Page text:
Standard for Web-based digital signatures completed

A standard to enable digital signing of electronic documents via a Web application has been finalized by the Organization for the Advancement of Structured Information Standards.

Digital Signature Services Version 1.0 (DSS), approved by OASIS this month, defines an Extensible Markup Language interface to process digital signatures for Web services and other applications without complex client software. The Web-based scheme should simplify the creation and verification of digital signatures and could improve security by centralizing storage and management of cryptographic signing keys.

A digital signature uses cryptography to bind the creator's signature or assertion to an electronic document or other form of data, which in turn can be used by others to authenticate the source of the data and ensure that it has not been tampered with since its creation. This serves much the same purpose as a traditional written signature and enables electronic transactions at a level of trust and assurance similar to paper-based transactions.

Because digital signatures require creation and management of cryptographic keys, implementation can be complex, especially in large enterprises. The goal of DSS is to help overcome the complexity.

'DSS makes it easy to use digital signatures because it lets companies control their signature applications on an organizational basis through a network-based server,' said Juan Cruellas, co-chairman of the OASIS DSS technical committee. 'Instead of being managed individually, signing keys are maintained on a secure server with controls that minimize the risk of compromise. Signatures can still be created by authorized individuals, but instead of requiring specialized signing equipment for each person, DSS allows organizations to use their existing authentication mechanisms, such as passwords or biometrics.'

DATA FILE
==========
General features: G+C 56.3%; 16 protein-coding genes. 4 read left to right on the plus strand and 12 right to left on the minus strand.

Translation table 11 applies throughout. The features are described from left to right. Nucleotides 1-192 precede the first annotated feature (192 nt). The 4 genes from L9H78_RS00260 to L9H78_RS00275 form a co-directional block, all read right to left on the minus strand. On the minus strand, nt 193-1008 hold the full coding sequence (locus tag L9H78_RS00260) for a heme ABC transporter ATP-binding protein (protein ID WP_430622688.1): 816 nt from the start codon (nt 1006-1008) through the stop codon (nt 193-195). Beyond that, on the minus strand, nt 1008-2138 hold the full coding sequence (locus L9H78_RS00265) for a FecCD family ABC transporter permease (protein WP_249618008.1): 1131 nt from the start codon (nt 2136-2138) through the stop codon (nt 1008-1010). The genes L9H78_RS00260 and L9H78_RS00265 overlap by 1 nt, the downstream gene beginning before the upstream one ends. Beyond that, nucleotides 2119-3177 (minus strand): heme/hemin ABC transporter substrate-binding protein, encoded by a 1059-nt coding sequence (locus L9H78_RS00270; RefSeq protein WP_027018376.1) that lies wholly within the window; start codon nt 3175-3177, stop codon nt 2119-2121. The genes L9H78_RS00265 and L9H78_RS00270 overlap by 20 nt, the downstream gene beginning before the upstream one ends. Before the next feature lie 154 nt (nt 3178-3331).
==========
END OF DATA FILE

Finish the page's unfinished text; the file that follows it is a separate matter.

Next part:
DSS describes XML-based protocols for creating and verifying signatures. A client sends documents to the DSS server to receive a signed version of the document in return, and signed documents can be sent to the server for verification of the signature. The core specifications can be used to support other uses, such as time-stamping and postmarking documents.

An international group of industry and government experts ' including representatives from the American Bar Association, the Austria Federal Chancellery, BEA Systems, IBM, Nokia and the United Nations' Universal Postal Union ' contributed to the standard. The Universal Postal Union has implemented DSS within its Electrical Post Mark system.

About the Author

William Jackson is a Maryland-based freelance writer.


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